Do I want to go back to prehistoric times? Absolutely not! I love the modern life, but I am also a pragmatic and know that something has to give. I personally, wanted to spend time with my child, to be the one to lay the foundations for his humanity and his social skills, to teach him my mother’s tongue, so I temporarily let go of my career, social life, hobbies and romantic life. I am fully ok with that. I do not view it as a sacrifice, but merely a phase in my life that will pass. There is no right or wrong, just choices to be made.

Maybe you really want to go back to work early, outsourcing child care and house work might be necessary, so when you come home you can just focus on reconnecting with your kids and resting when they go to sleep. Doing chores instead will only exhaust you and cause rifts in your relationships.

Maybe you really want stay at home with the kids till they are ready to go to the nursery or school whenever that might be. Your work than might need to take a back seat or at least it’ll need adapting to your child caring needs.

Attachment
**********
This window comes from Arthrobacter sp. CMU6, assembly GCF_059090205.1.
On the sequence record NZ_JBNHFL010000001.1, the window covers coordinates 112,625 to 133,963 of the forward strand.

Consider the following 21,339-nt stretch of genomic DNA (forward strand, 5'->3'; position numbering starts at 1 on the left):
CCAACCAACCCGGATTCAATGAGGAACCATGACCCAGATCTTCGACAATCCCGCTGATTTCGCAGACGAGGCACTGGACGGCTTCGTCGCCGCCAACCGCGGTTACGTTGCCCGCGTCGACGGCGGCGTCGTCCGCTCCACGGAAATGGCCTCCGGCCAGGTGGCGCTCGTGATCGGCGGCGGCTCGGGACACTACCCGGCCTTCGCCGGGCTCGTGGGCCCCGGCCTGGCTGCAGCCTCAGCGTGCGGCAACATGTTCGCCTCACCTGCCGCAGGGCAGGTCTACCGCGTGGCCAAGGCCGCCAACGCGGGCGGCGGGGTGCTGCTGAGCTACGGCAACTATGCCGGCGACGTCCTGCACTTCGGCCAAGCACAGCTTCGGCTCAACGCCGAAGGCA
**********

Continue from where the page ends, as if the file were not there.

Perhaps having time to yourself or daily hour of exercise is a must to maintain your mental health, arranging your day in a way that allows for that without stressing you out might take some forward planning and asking for support from family and friends.


When deciding your priorities, focus on security first - having shelter, food and clothes comes before everything else. Once that is covered, focus on mental and physical well being of the children (food, connection, safety, sleep, entertainment), the last stage is focusing on what brings you the most joy and/or peace and/or growth. The last is entirely personal. Make a list numbering your priorities and allocate them a time you want to spend on them in a day.

The last year, the list looked like this for me (security and child’s needs met)

  1. Spending time outside with my son 3-4hrs
  2. Cuddles with Oli 1hr (throughout the day)
  3. Working 3hrs
  4. Sleeping 6-8hrs
  5. Cooking 0.5hrs
  6. Keeping the flat clean 0.5hrs
  7. Talking to friends and family 1-2hrs
  8. Playing with Oli 1hr
  9. Reading 0.5hrs
  10. Meditating 0.25hrs
  11. Yoga/exercise 0.25hrs


Looks idyllic, doesn’t it? Most days I get to do the first eight things. The rest falls victim to spending more time outside or Oli’s meltdown or longer bath time or my tiredness, etc. I am reviewing my list periodically as Oli reaches new milestones and the needs of either of us change. Most importantly, the list for me is to inspire me, I do not expect to complete it every day, not even every week and I always leave some space to go with the flow, because I learned to love that feeling too.